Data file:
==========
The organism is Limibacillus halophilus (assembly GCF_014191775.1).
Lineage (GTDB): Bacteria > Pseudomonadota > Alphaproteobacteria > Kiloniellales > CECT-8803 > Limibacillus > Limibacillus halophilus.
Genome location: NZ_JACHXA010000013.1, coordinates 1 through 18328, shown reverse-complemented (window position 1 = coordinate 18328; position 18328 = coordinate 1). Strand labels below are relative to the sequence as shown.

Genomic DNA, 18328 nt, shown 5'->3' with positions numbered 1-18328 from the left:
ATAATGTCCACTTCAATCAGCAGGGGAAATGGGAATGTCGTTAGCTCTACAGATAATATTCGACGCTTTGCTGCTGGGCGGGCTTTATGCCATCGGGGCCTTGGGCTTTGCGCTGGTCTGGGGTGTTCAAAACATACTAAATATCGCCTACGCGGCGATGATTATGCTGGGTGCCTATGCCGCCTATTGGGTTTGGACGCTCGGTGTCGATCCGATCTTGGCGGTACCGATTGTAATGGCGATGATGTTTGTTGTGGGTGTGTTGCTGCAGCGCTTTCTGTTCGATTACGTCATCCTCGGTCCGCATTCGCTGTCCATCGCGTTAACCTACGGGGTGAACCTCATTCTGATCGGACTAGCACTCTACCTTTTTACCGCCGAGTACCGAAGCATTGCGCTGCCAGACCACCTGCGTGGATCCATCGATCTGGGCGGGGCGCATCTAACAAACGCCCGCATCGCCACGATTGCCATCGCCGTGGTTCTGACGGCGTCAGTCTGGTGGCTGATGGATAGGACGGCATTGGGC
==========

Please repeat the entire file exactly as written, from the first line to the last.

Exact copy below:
The organism is Limibacillus halophilus (assembly GCF_014191775.1).
Lineage (GTDB): Bacteria > Pseudomonadota > Alphaproteobacteria > Kiloniellales > CECT-8803 > Limibacillus > Limibacillus halophilus.
Genome location: NZ_JACHXA010000013.1, coordinates 1 through 18328, shown reverse-complemented (window position 1 = coordinate 18328; position 18328 = coordinate 1). Strand labels below are relative to the sequence as shown.

Genomic DNA, 18328 nt, shown 5'->3' with positions numbered 1-18328 from the left:
ATAATGTCCACTTCAATCAGCAGGGGAAATGGGAATGTCGTTAGCTCTACAGATAATATTCGACGCTTTGCTGCTGGGCGGGCTTTATGCCATCGGGGCCTTGGGCTTTGCGCTGGTCTGGGGTGTTCAAAACATACTAAATATCGCCTACGCGGCGATGATTATGCTGGGTGCCTATGCCGCCTATTGGGTTTGGACGCTCGGTGTCGATCCGATCTTGGCGGTACCGATTGTAATGGCGATGATGTTTGTTGTGGGTGTGTTGCTGCAGCGCTTTCTGTTCGATTACGTCATCCTCGGTCCGCATTCGCTGTCCATCGCGTTAACCTACGGGGTGAACCTCATTCTGATCGGACTAGCACTCTACCTTTTTACCGCCGAGTACCGAAGCATTGCGCTGCCAGACCACCTGCGTGGATCCATCGATCTGGGCGGGGCGCATCTAACAAACGCCCGCATCGCCACGATTGCCATCGCCGTGGTTCTGACGGCGTCAGTCTGGTGGCTGATGGATAGGACGGCATTGGGC